ect.

class menu():
  def what_todo():
      "create code? or search?"


class search():
  def searching():
      #search algorithem


collectObject=collect_data()
collectObject.collect_data

In bad pusedo code is that how you use classes?

Would you put the classes outside the main block of code and use objects to acsess the functions inside the classes?

couldn't you just define functions and skip all the classes?

couldn't you just define functions and skip all the classes?

You can do that, but everything is just a lot less organized that way.

Classes are object-oriented programming!
OO is great, because look around you!
Everything is an object!

With classes and OO, you can create your own object, and use that object with its attributes and do whatever you want with it.

You say you are learning another language next.
Don't learn C, since C really doesn't have classes.
I recommend C#, since if you learn C++, you'll have to deal with low level stuff like pointers a lot.

Python is a great way to start learning programming.
In C#, even a basic hello-world program requires a class.

Take a look at this:

using System;

public class HelloWorldProgram
{
    public static void Main(string[] args)
    {
        Console.WriteLine("Hello World!");
    }
}

A direct translation of that to Python would be something like this:

class HelloWorldProgram(object):
    @staticmethod
    def Main():
        print "Hello World!"

HelloWorldProgram.Main()

Also take a look at this extended C# example:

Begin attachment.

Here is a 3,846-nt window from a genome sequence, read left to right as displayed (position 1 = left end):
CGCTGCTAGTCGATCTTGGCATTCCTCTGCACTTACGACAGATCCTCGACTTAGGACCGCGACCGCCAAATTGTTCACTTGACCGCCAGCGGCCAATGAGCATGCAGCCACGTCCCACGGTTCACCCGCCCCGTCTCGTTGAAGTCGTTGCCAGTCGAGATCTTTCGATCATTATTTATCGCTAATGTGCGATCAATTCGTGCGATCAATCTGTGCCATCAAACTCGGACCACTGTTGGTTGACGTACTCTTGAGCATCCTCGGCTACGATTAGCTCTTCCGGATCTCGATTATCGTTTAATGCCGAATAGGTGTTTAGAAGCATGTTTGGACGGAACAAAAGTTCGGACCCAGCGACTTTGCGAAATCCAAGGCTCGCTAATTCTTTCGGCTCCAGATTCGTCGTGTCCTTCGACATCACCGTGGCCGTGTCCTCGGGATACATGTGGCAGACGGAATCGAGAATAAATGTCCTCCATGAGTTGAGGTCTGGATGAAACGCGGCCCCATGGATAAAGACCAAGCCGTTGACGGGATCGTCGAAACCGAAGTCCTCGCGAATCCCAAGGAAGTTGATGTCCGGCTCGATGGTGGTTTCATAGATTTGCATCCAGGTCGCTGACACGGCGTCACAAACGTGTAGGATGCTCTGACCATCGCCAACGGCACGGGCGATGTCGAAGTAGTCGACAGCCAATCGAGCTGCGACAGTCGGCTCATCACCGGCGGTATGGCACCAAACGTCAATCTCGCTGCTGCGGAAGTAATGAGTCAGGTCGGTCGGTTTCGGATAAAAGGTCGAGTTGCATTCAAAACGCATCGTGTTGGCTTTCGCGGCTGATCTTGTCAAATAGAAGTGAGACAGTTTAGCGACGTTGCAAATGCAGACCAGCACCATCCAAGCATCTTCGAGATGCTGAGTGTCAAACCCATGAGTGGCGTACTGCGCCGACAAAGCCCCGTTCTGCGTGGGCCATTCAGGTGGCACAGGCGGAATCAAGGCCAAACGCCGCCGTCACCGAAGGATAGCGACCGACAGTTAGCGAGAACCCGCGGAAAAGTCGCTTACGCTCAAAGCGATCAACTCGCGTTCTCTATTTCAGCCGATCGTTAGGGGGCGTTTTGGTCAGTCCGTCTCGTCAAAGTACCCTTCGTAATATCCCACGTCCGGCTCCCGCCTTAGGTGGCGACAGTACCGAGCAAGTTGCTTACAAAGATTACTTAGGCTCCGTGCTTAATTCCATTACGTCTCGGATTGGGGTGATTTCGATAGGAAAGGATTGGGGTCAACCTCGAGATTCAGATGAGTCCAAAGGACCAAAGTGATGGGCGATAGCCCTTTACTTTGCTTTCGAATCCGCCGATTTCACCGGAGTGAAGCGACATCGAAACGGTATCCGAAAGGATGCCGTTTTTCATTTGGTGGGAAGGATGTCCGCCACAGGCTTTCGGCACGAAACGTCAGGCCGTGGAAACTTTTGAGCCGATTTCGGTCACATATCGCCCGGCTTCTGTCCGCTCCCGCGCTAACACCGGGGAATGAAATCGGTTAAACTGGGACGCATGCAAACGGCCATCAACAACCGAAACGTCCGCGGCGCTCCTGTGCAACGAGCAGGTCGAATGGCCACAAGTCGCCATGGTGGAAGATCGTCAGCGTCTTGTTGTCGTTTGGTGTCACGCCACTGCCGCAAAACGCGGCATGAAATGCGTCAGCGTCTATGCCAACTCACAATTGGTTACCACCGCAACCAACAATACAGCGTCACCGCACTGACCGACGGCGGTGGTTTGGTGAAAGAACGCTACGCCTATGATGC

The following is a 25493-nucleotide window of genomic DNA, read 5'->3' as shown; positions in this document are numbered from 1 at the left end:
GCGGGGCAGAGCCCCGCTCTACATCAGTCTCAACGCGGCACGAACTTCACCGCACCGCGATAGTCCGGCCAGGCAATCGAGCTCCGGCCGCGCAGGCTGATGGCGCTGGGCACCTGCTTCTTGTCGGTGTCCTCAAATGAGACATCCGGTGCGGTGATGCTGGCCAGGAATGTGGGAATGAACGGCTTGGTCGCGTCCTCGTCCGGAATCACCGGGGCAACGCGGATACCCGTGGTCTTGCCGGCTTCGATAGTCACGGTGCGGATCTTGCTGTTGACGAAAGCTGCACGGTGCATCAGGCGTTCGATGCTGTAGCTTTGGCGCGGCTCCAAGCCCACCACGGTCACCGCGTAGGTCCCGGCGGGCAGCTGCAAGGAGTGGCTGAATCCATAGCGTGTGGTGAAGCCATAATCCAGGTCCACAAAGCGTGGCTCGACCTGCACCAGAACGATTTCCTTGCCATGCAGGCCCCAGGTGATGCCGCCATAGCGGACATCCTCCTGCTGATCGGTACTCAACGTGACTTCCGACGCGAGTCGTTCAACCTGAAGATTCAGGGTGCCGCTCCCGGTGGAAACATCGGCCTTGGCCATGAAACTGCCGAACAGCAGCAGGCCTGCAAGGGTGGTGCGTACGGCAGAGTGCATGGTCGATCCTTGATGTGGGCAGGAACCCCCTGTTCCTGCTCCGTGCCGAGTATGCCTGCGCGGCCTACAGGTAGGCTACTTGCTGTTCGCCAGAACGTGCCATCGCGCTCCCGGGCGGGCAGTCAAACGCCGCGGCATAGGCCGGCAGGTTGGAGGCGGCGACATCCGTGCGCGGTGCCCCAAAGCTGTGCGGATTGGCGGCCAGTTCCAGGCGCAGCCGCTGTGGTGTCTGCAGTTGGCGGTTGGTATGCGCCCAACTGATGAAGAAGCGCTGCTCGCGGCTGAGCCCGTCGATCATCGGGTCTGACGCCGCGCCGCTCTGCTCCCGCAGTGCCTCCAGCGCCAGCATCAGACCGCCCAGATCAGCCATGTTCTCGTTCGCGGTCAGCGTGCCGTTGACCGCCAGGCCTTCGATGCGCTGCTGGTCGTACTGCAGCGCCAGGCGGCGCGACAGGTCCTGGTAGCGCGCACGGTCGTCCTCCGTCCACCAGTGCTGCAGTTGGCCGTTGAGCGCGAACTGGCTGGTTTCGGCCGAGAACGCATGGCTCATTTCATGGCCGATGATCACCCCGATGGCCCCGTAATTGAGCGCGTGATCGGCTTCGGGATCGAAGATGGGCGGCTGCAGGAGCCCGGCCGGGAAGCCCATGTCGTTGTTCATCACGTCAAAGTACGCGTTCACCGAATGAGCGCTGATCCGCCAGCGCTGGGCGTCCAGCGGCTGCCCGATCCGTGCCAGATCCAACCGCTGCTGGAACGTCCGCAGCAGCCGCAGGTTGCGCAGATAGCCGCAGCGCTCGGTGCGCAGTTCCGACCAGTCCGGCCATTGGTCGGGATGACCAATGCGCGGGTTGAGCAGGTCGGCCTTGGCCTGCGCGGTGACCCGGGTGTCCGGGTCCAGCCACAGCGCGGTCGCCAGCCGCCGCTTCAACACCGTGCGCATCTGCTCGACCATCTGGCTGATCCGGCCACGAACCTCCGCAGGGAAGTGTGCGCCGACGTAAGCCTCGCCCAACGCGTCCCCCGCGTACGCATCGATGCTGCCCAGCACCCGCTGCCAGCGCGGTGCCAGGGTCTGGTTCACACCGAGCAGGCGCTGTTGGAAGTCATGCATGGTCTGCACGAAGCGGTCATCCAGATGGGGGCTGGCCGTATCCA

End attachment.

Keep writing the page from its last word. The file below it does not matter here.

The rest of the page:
using System;

public class HelloWorldProgram
{
    private static string name;
    public static void Main(string[] args)
    {
        Console.WriteLine("Hello World!");
        greet();
        Console.WriteLine("Bye " + name);
    }
    private static void greet()
    {
        Console.Write("What is your name?  ");
        name = Console.ReadLine();
        Console.Write("Hello! " + name);
    }
}

In Python, an almost direct translation would be:

class HelloWorldProgram(object):
    @staticmethod  #rarely used, don't worry about it
    #just for the sake of C#->Python comparison
    def Main():
        print "Hello World!"
        name = HelloWorldProgram.greet()
        print "Bye", name
    @staticmethod
    def greet():
        name = raw_input("What is your name?  ")
        return name

HelloWorldProgram.Main()

I hope the strange ugliness of the C# code should deter you from abandoning Python anytime soon. :)

Anyways, as you can see, in languages that support Object-Oriented programming, classes are a universal way to save state, since let's say you have a brick, and you paint it red.
That brick is an object, and you just changed its color to red.
Then, in the program, whenever you decide to access the brick,
it turns out to be red.
That's a basic explanation of object oriented programming,
and I added some comparison with C# (a famous object-oriented language) since you seemed to be interested in learning another language after Python.

Edited 6 Years Ago by jcao219: n/a